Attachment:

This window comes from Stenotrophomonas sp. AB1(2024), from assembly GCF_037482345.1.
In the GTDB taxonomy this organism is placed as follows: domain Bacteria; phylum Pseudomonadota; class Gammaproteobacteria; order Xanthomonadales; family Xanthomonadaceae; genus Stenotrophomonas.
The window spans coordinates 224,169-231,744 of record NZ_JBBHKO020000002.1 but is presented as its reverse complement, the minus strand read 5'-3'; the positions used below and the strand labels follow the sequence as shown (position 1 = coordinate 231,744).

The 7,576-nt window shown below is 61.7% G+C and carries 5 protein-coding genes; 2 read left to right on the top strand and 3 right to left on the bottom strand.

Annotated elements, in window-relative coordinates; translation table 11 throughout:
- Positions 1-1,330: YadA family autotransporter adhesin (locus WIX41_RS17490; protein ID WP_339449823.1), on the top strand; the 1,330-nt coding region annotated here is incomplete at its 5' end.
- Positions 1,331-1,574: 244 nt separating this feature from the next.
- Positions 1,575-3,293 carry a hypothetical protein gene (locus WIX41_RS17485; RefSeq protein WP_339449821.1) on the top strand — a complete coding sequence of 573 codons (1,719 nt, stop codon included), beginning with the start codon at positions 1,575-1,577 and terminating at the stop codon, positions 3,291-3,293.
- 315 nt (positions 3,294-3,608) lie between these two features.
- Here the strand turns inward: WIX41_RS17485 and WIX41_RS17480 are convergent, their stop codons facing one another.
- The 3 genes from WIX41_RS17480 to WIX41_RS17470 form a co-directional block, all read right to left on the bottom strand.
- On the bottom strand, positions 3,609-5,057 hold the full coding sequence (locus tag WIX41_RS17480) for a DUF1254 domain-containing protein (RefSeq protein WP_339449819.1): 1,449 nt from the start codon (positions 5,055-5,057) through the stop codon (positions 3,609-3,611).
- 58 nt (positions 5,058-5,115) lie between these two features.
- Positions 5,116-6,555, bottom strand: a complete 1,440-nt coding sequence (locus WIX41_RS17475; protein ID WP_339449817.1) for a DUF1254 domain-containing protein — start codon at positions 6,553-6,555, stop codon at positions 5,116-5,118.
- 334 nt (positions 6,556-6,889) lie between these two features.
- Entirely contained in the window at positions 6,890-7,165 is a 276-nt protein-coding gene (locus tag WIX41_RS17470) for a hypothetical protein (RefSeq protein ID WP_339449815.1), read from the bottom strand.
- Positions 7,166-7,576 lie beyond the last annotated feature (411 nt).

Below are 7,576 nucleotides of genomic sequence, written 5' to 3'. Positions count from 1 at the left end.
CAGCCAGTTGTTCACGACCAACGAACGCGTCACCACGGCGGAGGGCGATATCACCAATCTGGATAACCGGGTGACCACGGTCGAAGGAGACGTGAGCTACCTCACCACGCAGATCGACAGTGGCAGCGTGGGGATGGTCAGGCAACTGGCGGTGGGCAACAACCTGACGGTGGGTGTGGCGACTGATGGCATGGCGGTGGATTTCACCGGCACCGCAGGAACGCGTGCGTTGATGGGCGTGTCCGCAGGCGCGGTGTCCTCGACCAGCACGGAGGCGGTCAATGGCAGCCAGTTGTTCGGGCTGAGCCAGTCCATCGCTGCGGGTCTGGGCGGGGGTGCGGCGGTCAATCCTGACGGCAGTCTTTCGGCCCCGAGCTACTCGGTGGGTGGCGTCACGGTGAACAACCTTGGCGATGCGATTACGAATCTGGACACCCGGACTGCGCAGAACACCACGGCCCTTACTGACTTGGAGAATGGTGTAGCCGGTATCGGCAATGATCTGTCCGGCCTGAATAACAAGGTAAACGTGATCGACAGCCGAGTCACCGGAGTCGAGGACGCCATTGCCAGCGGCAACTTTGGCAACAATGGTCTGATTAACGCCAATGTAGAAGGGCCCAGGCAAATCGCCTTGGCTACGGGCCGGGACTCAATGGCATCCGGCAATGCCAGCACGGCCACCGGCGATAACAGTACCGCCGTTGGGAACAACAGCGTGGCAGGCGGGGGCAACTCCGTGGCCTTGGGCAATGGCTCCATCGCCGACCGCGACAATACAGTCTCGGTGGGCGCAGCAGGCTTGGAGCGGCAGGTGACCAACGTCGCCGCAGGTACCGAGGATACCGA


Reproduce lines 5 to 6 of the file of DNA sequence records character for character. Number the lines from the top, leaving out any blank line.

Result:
Annotated elements, in window-relative coordinates; translation table 11 throughout:
- Positions 1-1,330: YadA family autotransporter adhesin (locus WIX41_RS17490; protein ID WP_339449823.1), on the top strand; the 1,330-nt coding region annotated here is incomplete at its 5' end.